Politicians Whose Pop Culture Ignorance Is Real (And Hilariously) Clear
Many politicians have trouble connecting with the rest of us revolting sewer-dwellers. That's why they love to talk about pop culture, figuring that a brief mention of Iron Man might establish them as a down-to-earth people's champion, just like Tommy Stork himself. But this kind of pandering usually just reveals how out of touch our politicians are, to the point that they don't see any conflict between "Yeah, I love Harry Potter!" and "I'm closing all the schools."
Mike Pompeo Doesn't Get The Simpsons At All
The annual State of the Union address is an extremely important event, often supplying enough reaction GIFs to last the nation several months. But House Speaker Nancy Pelosi caused significant controversy during this year's SOTU when she was seen tearing up a copy of Donald Trump's speech.
The clip cuts off right before, we assume, Speaker Pelosi went on to cup her ear to the crowd and challenge Trump and Vince McMahon to a tag-match at Wrestlemania. Conservatives were outraged since it's a huge break with precedent for something memorable to happen at the SOTU. But Secretary of State Mike Pompeo stumbled when his attempt at a catty response revealed he's either a huge Pelosi fan or doesn't understand pop-culture at all.
Pompeo tweeted an image of Lisa Simpson crying and ripping up pieces of paper. It was presumably an attempt to call Pelosi a petulant child, a bold move considering everyone involved in this dispute is approximately 109-years-old. But the attack was especially dumb because the image wasn't just some random kid throwing a tantrum -- it's Lisa Simpson dude. You know, the moral center of the entire show?
But it's even worse than that. The scene Pompeo tweeted is from the season 3 episode "Mr. Lisa Goes To Washington," in which Lisa wins a contest and gets to read her winning essay at the national finals in Washington DC. However her idealism is crushed when she witnesses a corrupt congressman taking a bribe. The image depicts her as she tears up her original essay praising America's political system and writes a new one calling out Washington graft. In other words, Pompeo tweeted a picture of a brilliant, morally upright character tearing up a speech out of disgust with corrupt politics. It might actually be the nicest thing a Republican has ever said about Nancy Pelosi.
Naturally, Pompeo was widely mocked for his GIF gaffe. One person who was less than amused was legendary Simpsons writer Bill Oakley, who demanded that Pompeo "please do not ever ever ever use Simpsons material in your twitter or watch the show or refer to it in any way." Given the whole debacle, he's probably happy to oblige.
One of Ted Cruz's Favorite Superheroes is, Um, Rorschach?
Depending on your political views, Ted Cruz is either a horrifying slug demon from the nether-dimension or a horrifying slug demon who actually has some pretty good points about the Federal Reserve. But when not working in the senate or draining local cattle dry, Cruz is also a massive pop culture fan who has opened up about his nerdy side in an attempt to broaden his appeal beyond his traditional base (militia compounds, cryptozoologists, Robert Mercer). But that kind of backfired when a Q&A session with the New York Times revealed his favorite superheroes include Wolverine, Spider-Man, and ... uh ... Rorschach from Watchmen.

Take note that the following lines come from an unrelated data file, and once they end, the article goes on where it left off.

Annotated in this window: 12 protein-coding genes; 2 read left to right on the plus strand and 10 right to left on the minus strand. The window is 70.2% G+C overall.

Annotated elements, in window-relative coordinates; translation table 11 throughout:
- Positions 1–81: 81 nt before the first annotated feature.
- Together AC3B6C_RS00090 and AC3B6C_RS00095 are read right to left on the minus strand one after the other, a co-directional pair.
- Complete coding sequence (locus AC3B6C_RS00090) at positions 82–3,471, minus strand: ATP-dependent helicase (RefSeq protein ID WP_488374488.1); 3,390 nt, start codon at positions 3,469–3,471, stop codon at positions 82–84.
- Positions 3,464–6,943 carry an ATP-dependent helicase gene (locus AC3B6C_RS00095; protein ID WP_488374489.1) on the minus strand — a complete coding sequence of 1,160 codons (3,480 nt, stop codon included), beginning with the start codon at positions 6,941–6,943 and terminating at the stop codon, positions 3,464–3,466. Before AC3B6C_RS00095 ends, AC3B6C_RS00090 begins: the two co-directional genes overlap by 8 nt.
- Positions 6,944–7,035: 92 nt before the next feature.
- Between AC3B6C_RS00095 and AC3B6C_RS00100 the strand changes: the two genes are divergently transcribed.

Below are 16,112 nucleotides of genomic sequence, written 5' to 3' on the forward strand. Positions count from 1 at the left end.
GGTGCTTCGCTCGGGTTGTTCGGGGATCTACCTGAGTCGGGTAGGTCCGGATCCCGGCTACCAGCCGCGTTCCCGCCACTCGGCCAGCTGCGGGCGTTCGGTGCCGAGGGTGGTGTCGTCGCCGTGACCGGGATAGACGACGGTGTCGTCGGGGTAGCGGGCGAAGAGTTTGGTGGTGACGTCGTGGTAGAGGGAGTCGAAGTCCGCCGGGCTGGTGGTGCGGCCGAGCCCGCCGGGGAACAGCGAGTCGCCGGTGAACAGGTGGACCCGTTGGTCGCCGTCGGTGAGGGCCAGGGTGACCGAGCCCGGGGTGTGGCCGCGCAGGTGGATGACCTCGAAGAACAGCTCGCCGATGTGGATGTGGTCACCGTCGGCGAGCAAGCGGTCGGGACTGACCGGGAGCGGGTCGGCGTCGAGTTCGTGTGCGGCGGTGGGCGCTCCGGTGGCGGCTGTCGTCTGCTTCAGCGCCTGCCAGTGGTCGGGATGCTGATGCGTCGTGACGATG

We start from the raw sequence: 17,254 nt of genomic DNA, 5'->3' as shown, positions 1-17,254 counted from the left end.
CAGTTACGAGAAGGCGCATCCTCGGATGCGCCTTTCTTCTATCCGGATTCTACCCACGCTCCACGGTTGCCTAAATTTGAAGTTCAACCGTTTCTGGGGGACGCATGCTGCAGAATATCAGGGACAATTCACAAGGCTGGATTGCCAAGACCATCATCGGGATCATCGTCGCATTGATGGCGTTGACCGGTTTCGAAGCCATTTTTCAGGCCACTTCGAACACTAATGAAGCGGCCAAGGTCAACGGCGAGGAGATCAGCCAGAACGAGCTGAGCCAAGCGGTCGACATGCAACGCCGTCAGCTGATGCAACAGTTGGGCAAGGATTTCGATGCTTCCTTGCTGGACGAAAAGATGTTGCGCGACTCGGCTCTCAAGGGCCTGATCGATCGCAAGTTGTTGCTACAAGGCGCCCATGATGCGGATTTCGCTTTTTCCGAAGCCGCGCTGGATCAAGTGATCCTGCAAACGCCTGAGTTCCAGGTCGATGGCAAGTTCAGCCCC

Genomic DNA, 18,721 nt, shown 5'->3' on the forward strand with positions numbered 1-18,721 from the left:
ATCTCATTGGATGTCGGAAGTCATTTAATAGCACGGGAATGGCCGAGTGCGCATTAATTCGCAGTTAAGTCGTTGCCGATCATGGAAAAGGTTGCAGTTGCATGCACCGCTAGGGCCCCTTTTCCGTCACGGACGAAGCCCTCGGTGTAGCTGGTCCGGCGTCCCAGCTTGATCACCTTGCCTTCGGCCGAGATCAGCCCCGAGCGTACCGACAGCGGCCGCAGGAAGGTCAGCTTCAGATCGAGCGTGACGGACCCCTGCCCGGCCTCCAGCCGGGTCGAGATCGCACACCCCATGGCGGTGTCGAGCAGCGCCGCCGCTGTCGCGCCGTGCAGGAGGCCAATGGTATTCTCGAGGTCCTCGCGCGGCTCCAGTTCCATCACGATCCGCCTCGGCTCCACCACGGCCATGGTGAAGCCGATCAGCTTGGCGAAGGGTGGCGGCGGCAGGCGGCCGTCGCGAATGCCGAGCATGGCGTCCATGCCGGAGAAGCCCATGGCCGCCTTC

This came during an interview where Cruz discussed his incorrect belief that Captain Kirk would have been a Republican in our era (IRL Kirk would actually have bounced between various polycules before dying of something called "mega-herpes" at age 23). But his Rorschach comments drew the most attention since that character is less of a traditional superhero and more of a dangerous lunatic. Dude's basically a human face mask from being an actual serial killer. Say what you will about the Punisher, he's very unlikely to burst out of a Colgate executive's fridge, screaming about fluoridated toothpaste.
The choice was particularly unfortunate, because it gradually becomes clear that Rorschach harbors a disturbing hatred of women, gay people, liberals, the poor, and using some goddamn soap from time to time. And a lot of people think those same things about one Ted Cruz. Except for the last one, since Cruz consistently has a shower soaked look in every media appearance to date.
To be fair, Rorschach is definitely the protagonist of Watchmen, but that story was written to deconstruct the very idea of a superhero. As a result, it doesn't contain any, with the various masked vigilantes ranging from far-right nutjobs (Comedian, Rorschach) to well-meaning incompetents (Nite Owl). The only characters with anything approaching superpowers either lose interest in humanity (Dr. Manhattan) or become grandiose narcissists who view the rest of us as something between children and gerbils (Plot-Twist Man). Aside from Squidy, the famous super-squid we all love, there isn't an actual hero in the whole thing. Sure, Rorschach isn't 100% bad and has a pretty sympathetic backstory, but so does Joaquin Phoenix's Joker and it'd still be weird to name him as your favorite superhero.
Marco Rubio Loves Hip-Hop, Doesn't Think It Should Get Political
Marco Rubio is sadly the hippest Republican senator by default. We're talking about a group that contains Lindsey Graham and five completely indistinguishable old white guys named Mike -- every one of whom would squeal in excitement over a riding lawnmower with a Mercedes hood ornament. It's a bar lower than the high jump at the dachshund Olympics. But Marco really wants you to know he's cool, which is why he won't shut the hell up about his love of rap.
Rubio has talked about his love for Tupac in multiple interviews, citing "Killuminati" as one of his favorite songs, alongside N.W.A.'s "Straight Outta Compton" and Eminem's "Lose Yourself." According to Rubio, Tupac was "someone who was trying to inform us about what was going on." Which is true, but does ignore Tupac's repeated attempts to inform us of his contempt for the American government and conservative politics, both of which Rubio is now a key figure in. He really listened to Killuminati's lines about "visions of over-packed prisons" and "pressures and three strikes" and then went on to vote against easing the three-strikes rule?
It's very unclear what Rubio, who is against pretty much all drug legalization and sentencing reform, is getting out of Tupac songs about the federal government encouraging the crack epidemic to keep black people in prison. In fact, he generally doesn't seem to like it when rappers get political, which is why he swooned onto a full-length fainting couch when Snoop Dogg appeared in a music video pretending to shoot Donald Trump with a cartoon-style joke gun. Rubio claimed the video was dangerous and could inspire people to assassinate Trump for real. And to be clear, he's talking about this: